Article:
Nicknamed the ‘Powder Puff Line’, Blandford Camp railway probably had the shortest and most controversial working life of any railway in Britain. Blandford Camp railway was a small branch line built towards the end of World War I which connected the town with Blandford Camp designed to carry both supplies and personnel. It left the Somerset & Dorset line just to the south of Blandford Station passed along the borders of Langton Long, crossed the Blandford-Wimborne road and climbed up to the military camp. At the Camp end of the line there was a 200 yards long halt style platform. This remained in place until the 1960s.
Although today Blandford Camp is an army establishment, its first permanent occupants were the Royal Naval Division to be followed by the Royal Air Force in 1918. The RAF had been formed in April 1918 and its Blandford base of 15,000 military personnel became a major entry point for new recruits. It was also the location of the Royal Air Force’s Headquarter’s General & Records Office.
Unfortunately, the new base suffered from many problems. In expanding quickly, there were serious construction delays caused by a shortage of skilled building workers. Requests to improve pay rates were flatly refused by the Government because they were concerned about the possible repercussive increased pay cost effects on the large naval dockyards in the south and south west. Then, the Camp was severely affected by an influenza epidemic which caused the deaths of many young servicemen. Because of the construction delays, many had to be accommodated in crowded tents which encouraged the spread of the virus. There were disturbing stories of relatives arriving from distant places to view the bodies of young men who had left home in robust health a fortnight earlier.
The Blandford Camp railway line opened in January 1919 but, of course, by then the war had ended. Also that month, the Western Gazette claimed there were serious problems in the Camp.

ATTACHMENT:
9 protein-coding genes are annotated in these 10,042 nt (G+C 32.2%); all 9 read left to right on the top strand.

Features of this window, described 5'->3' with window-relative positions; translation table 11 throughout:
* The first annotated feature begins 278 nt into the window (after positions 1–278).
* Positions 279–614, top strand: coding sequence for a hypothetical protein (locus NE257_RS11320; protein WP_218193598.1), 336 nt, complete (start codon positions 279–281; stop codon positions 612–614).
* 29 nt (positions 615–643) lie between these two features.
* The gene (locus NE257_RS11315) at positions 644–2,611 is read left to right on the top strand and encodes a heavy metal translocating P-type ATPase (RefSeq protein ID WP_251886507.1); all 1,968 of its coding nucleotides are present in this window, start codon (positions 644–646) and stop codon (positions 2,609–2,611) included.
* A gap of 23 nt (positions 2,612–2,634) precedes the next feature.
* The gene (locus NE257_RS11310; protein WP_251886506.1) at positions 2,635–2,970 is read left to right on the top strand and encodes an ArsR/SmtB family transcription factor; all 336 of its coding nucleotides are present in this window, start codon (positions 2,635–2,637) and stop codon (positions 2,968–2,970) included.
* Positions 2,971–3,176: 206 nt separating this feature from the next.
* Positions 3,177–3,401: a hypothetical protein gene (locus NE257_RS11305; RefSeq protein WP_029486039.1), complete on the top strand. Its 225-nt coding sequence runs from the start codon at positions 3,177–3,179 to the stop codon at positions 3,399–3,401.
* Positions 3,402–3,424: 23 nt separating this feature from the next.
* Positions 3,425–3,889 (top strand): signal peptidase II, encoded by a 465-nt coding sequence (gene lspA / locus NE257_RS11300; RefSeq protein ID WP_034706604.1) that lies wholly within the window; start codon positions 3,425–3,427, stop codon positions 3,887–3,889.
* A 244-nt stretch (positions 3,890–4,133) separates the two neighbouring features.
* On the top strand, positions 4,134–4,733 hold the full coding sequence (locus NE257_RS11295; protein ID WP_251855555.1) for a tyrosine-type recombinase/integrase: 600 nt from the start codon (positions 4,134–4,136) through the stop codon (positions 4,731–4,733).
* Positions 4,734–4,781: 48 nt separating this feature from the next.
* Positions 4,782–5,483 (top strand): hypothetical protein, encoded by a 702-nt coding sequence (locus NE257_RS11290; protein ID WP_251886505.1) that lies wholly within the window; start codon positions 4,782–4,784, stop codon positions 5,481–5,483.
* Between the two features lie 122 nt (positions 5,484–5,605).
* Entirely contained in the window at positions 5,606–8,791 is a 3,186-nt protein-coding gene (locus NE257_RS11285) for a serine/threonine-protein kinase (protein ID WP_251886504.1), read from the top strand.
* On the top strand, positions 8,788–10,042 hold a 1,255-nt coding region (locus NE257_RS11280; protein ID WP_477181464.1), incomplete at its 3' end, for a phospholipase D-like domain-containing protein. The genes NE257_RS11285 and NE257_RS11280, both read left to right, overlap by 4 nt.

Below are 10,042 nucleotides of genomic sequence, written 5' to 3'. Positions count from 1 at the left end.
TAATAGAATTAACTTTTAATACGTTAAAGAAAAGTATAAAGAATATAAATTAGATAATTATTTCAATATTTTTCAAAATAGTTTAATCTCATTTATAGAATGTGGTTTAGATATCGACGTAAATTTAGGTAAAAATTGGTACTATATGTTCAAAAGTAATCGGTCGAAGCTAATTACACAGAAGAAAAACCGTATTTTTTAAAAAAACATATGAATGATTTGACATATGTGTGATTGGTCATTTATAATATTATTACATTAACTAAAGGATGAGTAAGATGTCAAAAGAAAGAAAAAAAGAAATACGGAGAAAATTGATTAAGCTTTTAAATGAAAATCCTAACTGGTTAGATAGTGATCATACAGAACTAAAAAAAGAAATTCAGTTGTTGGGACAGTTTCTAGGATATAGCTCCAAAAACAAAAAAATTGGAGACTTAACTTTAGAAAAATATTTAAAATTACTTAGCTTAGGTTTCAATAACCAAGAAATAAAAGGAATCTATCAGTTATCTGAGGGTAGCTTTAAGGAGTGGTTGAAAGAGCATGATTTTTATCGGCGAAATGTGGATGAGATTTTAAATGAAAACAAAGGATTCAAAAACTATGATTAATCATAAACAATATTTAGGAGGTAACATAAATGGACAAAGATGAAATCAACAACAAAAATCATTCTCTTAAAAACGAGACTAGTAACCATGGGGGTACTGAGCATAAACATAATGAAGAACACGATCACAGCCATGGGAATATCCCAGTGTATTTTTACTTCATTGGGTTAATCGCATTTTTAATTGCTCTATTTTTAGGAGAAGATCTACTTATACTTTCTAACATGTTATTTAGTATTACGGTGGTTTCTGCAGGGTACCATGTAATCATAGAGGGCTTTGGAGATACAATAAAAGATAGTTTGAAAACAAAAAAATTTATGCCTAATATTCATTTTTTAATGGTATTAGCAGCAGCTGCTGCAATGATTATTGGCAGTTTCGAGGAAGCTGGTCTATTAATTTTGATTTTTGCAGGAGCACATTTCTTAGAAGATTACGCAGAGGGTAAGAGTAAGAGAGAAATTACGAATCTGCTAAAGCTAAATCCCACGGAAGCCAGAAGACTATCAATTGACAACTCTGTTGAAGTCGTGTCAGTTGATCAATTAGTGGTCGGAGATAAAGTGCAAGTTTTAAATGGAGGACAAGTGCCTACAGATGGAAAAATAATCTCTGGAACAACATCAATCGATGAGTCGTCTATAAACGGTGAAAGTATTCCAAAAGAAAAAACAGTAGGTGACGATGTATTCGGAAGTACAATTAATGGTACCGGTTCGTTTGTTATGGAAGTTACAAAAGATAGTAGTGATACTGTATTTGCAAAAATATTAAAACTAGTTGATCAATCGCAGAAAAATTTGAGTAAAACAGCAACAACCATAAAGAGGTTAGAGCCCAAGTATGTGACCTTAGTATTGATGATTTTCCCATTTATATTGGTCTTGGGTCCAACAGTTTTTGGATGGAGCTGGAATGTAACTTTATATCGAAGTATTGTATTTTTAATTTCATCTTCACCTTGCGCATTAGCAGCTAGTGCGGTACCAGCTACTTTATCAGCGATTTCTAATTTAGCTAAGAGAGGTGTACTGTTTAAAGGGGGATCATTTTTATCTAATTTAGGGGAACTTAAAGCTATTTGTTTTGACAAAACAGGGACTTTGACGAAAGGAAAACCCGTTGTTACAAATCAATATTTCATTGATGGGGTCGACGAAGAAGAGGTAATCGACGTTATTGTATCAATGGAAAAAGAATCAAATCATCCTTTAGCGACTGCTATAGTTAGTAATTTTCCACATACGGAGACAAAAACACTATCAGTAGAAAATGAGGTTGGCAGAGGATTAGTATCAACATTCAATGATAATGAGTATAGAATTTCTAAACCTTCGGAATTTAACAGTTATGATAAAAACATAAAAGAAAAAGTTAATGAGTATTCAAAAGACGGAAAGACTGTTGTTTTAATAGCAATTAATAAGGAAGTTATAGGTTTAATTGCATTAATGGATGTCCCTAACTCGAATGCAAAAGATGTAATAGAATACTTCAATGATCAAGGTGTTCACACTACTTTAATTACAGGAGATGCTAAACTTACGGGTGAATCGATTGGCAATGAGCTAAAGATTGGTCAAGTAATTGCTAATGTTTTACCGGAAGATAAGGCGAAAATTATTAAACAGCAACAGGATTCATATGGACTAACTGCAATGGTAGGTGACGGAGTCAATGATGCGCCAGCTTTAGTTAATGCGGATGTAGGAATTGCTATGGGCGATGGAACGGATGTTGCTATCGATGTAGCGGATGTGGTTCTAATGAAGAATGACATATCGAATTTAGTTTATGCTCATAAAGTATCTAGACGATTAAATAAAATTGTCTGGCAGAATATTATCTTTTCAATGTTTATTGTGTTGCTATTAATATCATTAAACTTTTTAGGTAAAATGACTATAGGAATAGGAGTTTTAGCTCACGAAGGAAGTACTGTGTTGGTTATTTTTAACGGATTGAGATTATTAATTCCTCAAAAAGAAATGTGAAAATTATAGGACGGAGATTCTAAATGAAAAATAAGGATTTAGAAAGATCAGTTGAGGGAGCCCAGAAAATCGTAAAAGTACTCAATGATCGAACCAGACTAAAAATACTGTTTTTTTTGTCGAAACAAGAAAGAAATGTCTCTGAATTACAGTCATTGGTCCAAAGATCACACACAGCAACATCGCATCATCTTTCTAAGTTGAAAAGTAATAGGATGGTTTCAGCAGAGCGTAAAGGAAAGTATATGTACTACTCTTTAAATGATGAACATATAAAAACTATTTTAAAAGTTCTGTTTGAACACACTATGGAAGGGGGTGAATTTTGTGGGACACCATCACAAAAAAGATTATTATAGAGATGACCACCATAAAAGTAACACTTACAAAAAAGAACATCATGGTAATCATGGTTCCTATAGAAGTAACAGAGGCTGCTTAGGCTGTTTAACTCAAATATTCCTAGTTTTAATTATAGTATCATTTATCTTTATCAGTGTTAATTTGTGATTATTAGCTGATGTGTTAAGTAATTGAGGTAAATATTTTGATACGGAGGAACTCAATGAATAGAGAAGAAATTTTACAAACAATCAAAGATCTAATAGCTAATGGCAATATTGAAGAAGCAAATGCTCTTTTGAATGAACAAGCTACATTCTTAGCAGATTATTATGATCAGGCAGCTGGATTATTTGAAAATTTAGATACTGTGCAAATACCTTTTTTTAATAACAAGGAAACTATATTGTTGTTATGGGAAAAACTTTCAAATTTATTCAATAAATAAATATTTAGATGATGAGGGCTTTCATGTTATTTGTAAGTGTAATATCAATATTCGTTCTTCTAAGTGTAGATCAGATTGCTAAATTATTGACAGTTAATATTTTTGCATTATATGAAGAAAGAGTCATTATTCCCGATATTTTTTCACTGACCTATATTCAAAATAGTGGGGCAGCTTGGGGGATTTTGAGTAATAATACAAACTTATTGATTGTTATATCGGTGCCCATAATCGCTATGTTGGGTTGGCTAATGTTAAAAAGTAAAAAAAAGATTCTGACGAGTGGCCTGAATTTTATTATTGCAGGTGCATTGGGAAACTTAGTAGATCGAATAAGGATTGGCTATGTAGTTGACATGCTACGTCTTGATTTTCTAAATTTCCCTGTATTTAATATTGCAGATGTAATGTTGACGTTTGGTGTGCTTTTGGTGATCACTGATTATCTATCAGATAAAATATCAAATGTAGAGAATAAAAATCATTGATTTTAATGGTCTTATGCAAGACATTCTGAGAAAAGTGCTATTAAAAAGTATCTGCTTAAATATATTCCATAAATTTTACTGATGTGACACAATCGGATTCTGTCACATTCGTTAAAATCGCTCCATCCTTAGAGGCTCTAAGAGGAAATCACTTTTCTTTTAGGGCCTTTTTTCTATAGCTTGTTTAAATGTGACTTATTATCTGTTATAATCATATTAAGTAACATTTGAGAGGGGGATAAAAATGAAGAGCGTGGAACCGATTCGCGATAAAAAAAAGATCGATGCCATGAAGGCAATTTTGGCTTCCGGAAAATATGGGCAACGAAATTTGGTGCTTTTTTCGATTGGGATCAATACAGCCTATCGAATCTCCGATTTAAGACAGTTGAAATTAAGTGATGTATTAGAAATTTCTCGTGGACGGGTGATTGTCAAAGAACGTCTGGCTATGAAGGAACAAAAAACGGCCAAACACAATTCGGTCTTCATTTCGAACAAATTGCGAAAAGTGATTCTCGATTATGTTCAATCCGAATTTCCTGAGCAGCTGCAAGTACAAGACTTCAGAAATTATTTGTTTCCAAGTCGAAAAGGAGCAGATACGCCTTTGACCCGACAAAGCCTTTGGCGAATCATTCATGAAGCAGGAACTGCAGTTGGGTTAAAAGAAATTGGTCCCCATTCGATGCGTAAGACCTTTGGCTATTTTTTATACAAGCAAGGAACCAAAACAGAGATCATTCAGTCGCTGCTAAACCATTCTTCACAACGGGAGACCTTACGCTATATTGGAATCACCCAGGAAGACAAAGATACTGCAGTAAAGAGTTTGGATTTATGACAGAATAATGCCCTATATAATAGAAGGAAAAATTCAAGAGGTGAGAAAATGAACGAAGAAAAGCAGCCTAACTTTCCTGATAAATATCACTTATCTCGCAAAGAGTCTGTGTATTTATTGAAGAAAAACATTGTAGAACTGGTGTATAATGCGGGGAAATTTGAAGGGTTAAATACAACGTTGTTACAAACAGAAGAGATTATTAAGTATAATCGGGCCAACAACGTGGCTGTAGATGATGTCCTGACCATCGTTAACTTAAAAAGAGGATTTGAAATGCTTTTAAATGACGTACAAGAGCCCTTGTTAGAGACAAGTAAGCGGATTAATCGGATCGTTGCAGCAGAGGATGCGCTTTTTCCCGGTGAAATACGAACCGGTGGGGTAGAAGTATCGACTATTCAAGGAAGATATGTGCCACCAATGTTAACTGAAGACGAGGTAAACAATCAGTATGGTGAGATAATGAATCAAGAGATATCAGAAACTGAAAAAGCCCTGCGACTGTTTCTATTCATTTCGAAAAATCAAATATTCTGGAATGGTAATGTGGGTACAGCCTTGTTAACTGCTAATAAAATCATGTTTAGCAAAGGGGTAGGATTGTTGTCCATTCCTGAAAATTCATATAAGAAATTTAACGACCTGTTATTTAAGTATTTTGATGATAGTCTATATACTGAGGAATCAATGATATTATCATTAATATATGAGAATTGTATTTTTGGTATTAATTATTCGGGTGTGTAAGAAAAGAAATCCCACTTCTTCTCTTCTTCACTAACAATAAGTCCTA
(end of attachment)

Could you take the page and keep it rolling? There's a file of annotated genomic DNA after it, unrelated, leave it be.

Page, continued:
‘Badly prepared and insufficient food, bad sleeping accommodation, bullying by non-commissioned officers and the absence of opportunities for exercise- all these have contributed to a depression and discontent that might have been avoided.
Built by McAlpines, the three mile line had cost £59,877 but on completion its construction was to become highly controversial. There was criticism that the line was heavily underused and that work should have been halted as soon as the Armistice had been signed in November 1918. A Parliamentary Question was raised as to why so many Women’s Royal Air Force clerks allegedly lived in Bournemouth and were brought to the Camp daily at Government expense. A local resident wrote to the Times suggesting there was much waste and inefficiency. The line gained the disparaging nicknames of the ‘Powder Puff Line’ and the ‘Scented Line’ because of the large number of RAF women clerks.
There can be little doubt that the early construction difficulties, the influenza epidemic and the alleged inefficiencies led to the decision to close the RAF camp. Within two years of opening the line was handed over to the Somerset & Dorset railway company and was only used occasionally for the transport of stores and equipment.
A Sale by Auction notice appeared in the Portsmouth News advertising a three day sale from Tuesday 27 May 1924 stating ‘the whole of the camp needs to be sold and is for sale without reserve.’ Included were 5.5 miles of permanent way with points, crossings and nine feet sleepers. Some of these items would soon exit Blandford Camp in a dramatic fashion.
Two months’ later there was what today’s railway companies would describe as an incident on the line. Trollies were being loaded with rails and other materials at the Camp end of the line. Suddenly and for no apparent reason, six trollies began to slowly move forward in the direction of Blandford before anyone could stop them. It is, of course, downhill all the way to the main line. At ever increasing speeds, the trollys hurtled across level crossings in White Lane and on the Blandford-Wimborne road. Fortunately, no-one was passing. At the junction with the mainline there was a closed gate and points set against the Blandford Camp branch line. So the trollies were derailed as they smashed against the gate and tumbled down an embankment. Heavy steel work was scattered everywhere.
The track was finally removed and an area close to the main line became a dumping ground for the town’s rubbish. Such was the sad end to the short life of the ‘Powder Puff’ line.
(Illustration: Only known photograph of Blandford Camp's railway)
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